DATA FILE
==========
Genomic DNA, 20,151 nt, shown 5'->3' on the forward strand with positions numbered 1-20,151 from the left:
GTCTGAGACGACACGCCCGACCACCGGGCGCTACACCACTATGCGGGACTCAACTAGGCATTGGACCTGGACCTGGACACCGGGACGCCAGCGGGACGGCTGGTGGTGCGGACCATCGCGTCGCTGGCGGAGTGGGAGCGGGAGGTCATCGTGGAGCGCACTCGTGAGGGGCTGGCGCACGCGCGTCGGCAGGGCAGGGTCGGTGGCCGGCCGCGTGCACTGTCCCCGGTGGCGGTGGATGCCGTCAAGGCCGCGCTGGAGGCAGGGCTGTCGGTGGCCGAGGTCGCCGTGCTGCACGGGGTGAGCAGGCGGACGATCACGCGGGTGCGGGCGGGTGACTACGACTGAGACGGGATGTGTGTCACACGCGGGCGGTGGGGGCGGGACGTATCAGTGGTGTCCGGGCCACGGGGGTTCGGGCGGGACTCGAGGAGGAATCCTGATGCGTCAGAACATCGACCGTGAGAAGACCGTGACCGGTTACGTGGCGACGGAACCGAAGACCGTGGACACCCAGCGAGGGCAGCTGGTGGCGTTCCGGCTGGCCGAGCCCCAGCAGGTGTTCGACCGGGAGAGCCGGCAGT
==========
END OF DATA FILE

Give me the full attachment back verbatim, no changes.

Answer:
Genomic DNA, 20,151 nt, shown 5'->3' on the forward strand with positions numbered 1-20,151 from the left:
GTCTGAGACGACACGCCCGACCACCGGGCGCTACACCACTATGCGGGACTCAACTAGGCATTGGACCTGGACCTGGACACCGGGACGCCAGCGGGACGGCTGGTGGTGCGGACCATCGCGTCGCTGGCGGAGTGGGAGCGGGAGGTCATCGTGGAGCGCACTCGTGAGGGGCTGGCGCACGCGCGTCGGCAGGGCAGGGTCGGTGGCCGGCCGCGTGCACTGTCCCCGGTGGCGGTGGATGCCGTCAAGGCCGCGCTGGAGGCAGGGCTGTCGGTGGCCGAGGTCGCCGTGCTGCACGGGGTGAGCAGGCGGACGATCACGCGGGTGCGGGCGGGTGACTACGACTGAGACGGGATGTGTGTCACACGCGGGCGGTGGGGGCGGGACGTATCAGTGGTGTCCGGGCCACGGGGGTTCGGGCGGGACTCGAGGAGGAATCCTGATGCGTCAGAACATCGACCGTGAGAAGACCGTGACCGGTTACGTGGCGACGGAACCGAAGACCGTGGACACCCAGCGAGGGCAGCTGGTGGCGTTCCGGCTGGCCGAGCCCCAGCAGGTGTTCGACCGGGAGAGCCGGCAGT